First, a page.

Located in the Main Library, the Digital Scholarship & Publishing Studio has staff expertise in a number of technologies central to the digital humanities. The Studio staff work with faculty and students on the design and implementation of research projects and can shepherd digital projects from inception to archive. To learn more about Studio resources and support, contact Judith Pascoe, Professor of English and Senior Scholar in the Studio, or Tom Keegan, Head, Digital Scholarship and Publishing Studio.
The Obermann Center for Advanced Studies (OCAS) serves the research mission of the University of Iowa. The Center is a convening space dedicated to debate and discovery. Center grants for University of Iowa artists and researchers support imaginative collaborations and multi-disciplinary exploration. Programming connects scholars across campus and engages the larger public in the ambitious, illuminating, and transformative work of the artists and scholars we serve. The Obermann Center is an active participant in the Digital Bridges grant and in the Mellon-funded Humanities Without Walls consortium of 15 Midwest research universities.
Office of Teaching, Learning, & Technology (OTLT) provides a variety of consulting and training opportunities for supporting faculty and instructors looking to ensure solid pedagogical incorporation of technology into teaching and learning. The Center for Teaching is housed within OTLT and offers professional development services to promote and support efforts to enhance instruction at The University of Iowa.
SITAs are highly trained undergraduate and graduate students who guide instructors through the project planning process and provide consulting on technology and instructional design issues. SITAs can offer production assistance, evaluation of teaching technologies, and introductions to other resources as needed.
This certificate Is designed for graduate students who want formal structure and credit for developing expertise with digital technologies in humanities disciplines. We welcome students from humanities disciplines who want to push their studies in new directions by employing digital methodologies. We also welcome students with strong technical skills interested in exploring applications in humanities fields. This certificate is associated with the Public Humanities in a Digital World faculty and the Studio for Public Digital Arts and Humanities.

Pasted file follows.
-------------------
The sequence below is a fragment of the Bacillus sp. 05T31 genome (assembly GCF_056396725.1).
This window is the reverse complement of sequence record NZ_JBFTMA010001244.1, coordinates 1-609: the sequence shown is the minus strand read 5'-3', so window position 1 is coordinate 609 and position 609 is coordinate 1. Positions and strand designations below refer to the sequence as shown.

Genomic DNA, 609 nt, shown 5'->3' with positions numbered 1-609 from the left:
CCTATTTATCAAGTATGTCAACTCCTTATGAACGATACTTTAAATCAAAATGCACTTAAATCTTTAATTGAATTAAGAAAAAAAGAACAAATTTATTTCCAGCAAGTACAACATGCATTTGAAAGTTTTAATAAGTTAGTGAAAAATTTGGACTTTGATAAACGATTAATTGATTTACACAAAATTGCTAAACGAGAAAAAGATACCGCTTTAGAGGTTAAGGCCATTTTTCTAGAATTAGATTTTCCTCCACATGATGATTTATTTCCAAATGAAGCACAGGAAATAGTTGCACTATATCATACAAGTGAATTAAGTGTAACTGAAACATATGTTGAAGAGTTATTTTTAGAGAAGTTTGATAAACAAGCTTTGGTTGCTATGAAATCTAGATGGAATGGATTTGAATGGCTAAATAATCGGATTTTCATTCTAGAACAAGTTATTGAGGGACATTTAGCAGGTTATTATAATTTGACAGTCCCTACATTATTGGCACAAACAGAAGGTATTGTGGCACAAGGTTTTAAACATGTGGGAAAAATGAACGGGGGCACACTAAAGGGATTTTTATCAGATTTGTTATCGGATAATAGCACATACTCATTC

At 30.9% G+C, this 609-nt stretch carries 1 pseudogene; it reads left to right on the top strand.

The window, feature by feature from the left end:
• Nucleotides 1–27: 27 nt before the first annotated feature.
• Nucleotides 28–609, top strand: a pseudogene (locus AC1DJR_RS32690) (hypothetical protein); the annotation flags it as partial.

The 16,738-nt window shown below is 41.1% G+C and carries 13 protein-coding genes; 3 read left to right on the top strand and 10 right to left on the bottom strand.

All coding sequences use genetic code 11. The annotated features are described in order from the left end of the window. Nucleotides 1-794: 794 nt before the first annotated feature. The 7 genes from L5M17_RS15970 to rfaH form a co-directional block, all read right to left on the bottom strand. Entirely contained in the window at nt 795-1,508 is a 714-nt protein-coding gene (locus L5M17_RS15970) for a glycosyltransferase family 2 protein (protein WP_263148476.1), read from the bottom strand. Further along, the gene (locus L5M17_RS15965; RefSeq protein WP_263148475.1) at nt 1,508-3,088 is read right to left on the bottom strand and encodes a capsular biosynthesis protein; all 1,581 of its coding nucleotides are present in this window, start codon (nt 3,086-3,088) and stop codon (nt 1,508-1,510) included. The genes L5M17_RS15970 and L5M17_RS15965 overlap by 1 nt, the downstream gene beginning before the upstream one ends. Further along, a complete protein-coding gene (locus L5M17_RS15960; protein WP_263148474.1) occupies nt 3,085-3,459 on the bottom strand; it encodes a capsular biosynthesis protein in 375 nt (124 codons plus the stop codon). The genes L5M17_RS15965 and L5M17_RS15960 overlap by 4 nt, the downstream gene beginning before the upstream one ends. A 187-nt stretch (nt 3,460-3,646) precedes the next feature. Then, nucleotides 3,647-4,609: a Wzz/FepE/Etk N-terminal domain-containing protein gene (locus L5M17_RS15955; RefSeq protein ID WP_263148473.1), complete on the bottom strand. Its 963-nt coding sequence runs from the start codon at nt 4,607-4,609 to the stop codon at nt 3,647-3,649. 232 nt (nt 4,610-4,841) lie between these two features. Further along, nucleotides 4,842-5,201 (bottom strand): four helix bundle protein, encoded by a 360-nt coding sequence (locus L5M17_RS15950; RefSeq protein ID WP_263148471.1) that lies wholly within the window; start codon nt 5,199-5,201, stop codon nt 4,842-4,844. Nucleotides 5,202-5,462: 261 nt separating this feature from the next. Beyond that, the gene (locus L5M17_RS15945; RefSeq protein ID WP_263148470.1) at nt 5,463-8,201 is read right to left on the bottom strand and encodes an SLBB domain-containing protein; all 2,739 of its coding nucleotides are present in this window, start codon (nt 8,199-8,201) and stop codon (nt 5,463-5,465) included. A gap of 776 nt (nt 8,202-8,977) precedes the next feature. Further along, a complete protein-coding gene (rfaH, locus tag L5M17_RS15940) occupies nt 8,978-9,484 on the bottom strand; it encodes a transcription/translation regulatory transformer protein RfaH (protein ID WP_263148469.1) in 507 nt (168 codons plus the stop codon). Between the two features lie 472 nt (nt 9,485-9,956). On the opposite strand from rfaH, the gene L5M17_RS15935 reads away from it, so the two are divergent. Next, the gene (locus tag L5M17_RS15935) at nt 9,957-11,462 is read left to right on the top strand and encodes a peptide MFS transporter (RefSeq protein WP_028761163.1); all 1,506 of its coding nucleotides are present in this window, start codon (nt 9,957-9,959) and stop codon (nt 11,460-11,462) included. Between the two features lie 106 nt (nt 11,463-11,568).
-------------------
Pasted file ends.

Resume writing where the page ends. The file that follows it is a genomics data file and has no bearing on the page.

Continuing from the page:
Launched by the Office of the Provost in 2010, this group of faculty members from seven departments work at the intersection of the public humanities, digital humanities, and public engagement. Members of the cluster and the growing number of faculty members who work with them use digital technologies to investigate, amplify, and share their work as teachers and scholars. Many of these faculty members and their students work with campus, local, national, and international colleagues and communities on projects with great social and artistic impact.
Honors at Iowa enriches the educational experience of academically-talented undergraduates by engaging them in the process of intellectual growth and self-discovery. Honors is also the home of the Iowa Center for Research by Undergraduates (ICRU), which promotes undergraduate involvement in mentored research and creative projects at The University of Iowa.
The Iowa Informatics Initiative is a campus-wide initiative fostering new collaborations, research, and scholarship opportunities across campus from health care to digital arts and humanities. Their research and courses provides students with the skills to transform information into knowledge and actions.